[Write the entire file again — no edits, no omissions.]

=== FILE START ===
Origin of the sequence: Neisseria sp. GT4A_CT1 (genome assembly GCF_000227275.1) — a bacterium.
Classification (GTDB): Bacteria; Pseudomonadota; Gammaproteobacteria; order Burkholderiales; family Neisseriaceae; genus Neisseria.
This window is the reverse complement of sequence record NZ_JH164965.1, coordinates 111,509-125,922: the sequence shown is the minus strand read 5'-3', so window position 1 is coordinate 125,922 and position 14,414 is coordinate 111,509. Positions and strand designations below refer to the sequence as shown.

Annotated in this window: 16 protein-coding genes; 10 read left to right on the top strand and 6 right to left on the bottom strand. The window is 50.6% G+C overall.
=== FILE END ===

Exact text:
Origin of the sequence: Neisseria sp. GT4A_CT1 (genome assembly GCF_000227275.1) — a bacterium.
Classification (GTDB): Bacteria; Pseudomonadota; Gammaproteobacteria; order Burkholderiales; family Neisseriaceae; genus Neisseria.
This window is the reverse complement of sequence record NZ_JH164965.1, coordinates 111,509-125,922: the sequence shown is the minus strand read 5'-3', so window position 1 is coordinate 125,922 and position 14,414 is coordinate 111,509. Positions and strand designations below refer to the sequence as shown.

Annotated in this window: 16 protein-coding genes; 10 read left to right on the top strand and 6 right to left on the bottom strand. The window is 50.6% G+C overall.